The other big on-ship highlight was the couple’s massage at the fitness center. Two words describe that: completely scrumptious. It was an hour-long session, being rubbed down and pampered from head to toe. We left feeling like a million bucks.

On the cuter side of the ship’s decor, in every elevator was a plaque on the floor with the number of days left in the voyage. Changing them every day must have been a lot of work. Other niceties on the ship included the clubs and our ultimate favorite place, the casino. Georgia, my hat’s off to you for your prowess on the slot machines.

As the ship approached Bayonne, New Jersey, we both knew that something magical was ending. I always expected to take another cruise one day, but we never did. The whole ten-day experience is something I will always treasure. Years later I found on the internet a webcam mounted to look over Voyager of the Sea‘s promenade deck. It instantly brought back the feeling of being on board.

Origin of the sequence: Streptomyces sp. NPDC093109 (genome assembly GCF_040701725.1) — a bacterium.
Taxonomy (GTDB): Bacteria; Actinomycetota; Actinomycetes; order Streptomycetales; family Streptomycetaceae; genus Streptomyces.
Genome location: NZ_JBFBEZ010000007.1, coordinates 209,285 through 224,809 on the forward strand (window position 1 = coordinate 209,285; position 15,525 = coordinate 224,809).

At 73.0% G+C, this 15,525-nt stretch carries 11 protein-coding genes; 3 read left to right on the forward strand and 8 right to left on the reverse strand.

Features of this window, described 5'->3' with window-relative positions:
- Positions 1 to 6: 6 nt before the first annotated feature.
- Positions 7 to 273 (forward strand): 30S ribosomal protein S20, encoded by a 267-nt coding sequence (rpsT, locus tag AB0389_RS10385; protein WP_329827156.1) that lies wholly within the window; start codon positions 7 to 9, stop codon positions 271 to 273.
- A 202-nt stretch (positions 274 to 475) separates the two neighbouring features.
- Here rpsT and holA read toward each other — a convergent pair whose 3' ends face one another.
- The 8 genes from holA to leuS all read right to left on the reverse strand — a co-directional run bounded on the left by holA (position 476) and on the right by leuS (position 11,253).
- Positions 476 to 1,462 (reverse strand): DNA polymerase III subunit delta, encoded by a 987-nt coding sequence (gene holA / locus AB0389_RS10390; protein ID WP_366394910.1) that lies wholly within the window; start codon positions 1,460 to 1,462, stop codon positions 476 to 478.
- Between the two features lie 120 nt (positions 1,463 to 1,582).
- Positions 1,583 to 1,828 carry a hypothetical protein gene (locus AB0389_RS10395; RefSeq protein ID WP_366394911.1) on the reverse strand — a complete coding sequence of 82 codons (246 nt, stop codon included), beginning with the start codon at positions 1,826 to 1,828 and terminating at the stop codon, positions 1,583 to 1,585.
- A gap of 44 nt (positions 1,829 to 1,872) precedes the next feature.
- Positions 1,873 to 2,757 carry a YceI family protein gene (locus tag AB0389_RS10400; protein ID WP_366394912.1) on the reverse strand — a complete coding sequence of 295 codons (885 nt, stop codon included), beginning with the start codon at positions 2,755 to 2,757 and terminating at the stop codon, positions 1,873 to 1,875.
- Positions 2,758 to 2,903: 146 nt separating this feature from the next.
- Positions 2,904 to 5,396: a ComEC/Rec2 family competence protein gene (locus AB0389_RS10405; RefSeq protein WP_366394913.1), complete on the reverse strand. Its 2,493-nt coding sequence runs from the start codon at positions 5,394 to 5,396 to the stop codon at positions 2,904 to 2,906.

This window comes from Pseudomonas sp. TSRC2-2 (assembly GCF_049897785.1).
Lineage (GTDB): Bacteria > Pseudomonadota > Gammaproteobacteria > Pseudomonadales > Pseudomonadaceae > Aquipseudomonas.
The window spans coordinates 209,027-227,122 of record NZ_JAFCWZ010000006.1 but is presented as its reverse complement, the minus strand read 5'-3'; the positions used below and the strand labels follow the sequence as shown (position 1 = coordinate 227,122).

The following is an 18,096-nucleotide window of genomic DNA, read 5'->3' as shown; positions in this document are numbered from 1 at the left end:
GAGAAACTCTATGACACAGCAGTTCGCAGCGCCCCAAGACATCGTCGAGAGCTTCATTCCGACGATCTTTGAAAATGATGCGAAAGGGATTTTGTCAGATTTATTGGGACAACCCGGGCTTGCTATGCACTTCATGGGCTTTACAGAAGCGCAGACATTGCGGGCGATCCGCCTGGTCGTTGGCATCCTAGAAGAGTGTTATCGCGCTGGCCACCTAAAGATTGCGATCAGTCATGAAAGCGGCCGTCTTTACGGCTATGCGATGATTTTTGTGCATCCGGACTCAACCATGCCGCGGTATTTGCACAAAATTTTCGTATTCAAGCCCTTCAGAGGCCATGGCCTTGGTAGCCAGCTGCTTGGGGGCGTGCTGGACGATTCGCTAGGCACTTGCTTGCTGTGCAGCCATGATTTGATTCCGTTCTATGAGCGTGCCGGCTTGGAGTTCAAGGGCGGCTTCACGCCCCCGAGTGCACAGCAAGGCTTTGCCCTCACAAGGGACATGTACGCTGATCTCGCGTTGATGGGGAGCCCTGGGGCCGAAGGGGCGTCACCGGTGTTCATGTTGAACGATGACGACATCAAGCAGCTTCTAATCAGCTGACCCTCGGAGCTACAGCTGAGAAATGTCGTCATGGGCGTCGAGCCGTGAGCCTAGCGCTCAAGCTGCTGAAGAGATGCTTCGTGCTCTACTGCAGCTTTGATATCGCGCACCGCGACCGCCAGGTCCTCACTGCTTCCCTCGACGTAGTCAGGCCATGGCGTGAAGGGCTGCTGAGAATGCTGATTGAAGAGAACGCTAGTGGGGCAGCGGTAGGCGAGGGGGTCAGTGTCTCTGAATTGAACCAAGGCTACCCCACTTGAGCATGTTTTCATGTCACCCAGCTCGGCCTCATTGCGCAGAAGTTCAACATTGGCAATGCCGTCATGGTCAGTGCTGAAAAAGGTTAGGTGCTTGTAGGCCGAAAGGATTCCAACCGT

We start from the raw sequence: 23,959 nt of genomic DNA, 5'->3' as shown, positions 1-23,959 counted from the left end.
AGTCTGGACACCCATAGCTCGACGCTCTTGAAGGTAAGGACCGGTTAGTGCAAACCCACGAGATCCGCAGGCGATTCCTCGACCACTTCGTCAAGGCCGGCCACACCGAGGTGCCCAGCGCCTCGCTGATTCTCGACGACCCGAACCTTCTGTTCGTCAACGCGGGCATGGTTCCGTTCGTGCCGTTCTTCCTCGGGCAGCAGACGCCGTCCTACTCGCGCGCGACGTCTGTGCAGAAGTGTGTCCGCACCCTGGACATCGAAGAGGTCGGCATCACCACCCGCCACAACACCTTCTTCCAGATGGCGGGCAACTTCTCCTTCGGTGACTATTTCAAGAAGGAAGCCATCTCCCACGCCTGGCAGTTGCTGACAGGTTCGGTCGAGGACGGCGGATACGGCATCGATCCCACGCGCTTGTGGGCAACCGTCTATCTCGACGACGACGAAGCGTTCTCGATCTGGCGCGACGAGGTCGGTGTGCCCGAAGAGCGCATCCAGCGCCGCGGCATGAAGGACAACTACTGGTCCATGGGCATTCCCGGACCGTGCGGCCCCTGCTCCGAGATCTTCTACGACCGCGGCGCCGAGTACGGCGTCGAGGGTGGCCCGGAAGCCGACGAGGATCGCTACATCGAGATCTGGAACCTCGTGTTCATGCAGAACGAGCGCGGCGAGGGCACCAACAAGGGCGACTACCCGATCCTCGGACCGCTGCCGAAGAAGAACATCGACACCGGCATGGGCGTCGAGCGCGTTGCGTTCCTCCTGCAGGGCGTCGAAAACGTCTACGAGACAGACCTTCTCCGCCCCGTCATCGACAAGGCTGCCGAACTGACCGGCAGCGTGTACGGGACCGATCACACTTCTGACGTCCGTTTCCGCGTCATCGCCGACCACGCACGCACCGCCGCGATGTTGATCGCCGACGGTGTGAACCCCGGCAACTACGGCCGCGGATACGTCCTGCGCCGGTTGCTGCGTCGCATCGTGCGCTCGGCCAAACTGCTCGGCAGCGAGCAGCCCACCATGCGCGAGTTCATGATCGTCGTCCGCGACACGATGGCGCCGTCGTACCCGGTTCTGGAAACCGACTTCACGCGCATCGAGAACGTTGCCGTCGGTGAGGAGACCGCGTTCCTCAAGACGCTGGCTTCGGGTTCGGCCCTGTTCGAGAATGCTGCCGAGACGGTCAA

Next Wednesday will be a personal day, and Rebecca has asked to do the blog entry on Thursday. On Friday or the following week, since a lot of my readers seem to be big into the Air Crash Investigation series, I will do another blog entry about that show. Until soonest, have a great weekend, take care, and happy reading.

The calm after the storm

Greetings, readers. Here in Central Pennsylvania, I believe we were extremely fortunate during hurricane Sandy. Yes, we had wind, rain, and temperatures in the low 40s, but relatively little damage around here. Then, I saw pictures on the Yahoo! news page from places like Atlantic City and Manhattan in New York City. The pictures were surreal. I saw the historic roller coaster and part of the boardwalk in Atlantic City literally underwater. New York City taxi cabs and other vehicles were floating down the city streets. Subway tunnels looked like swimming pools (thank God, Mayor Michael Bloomberg decided to stop service Sunday night). I have personally never been in a hurricane. From the photos I saw, I don’t want to be.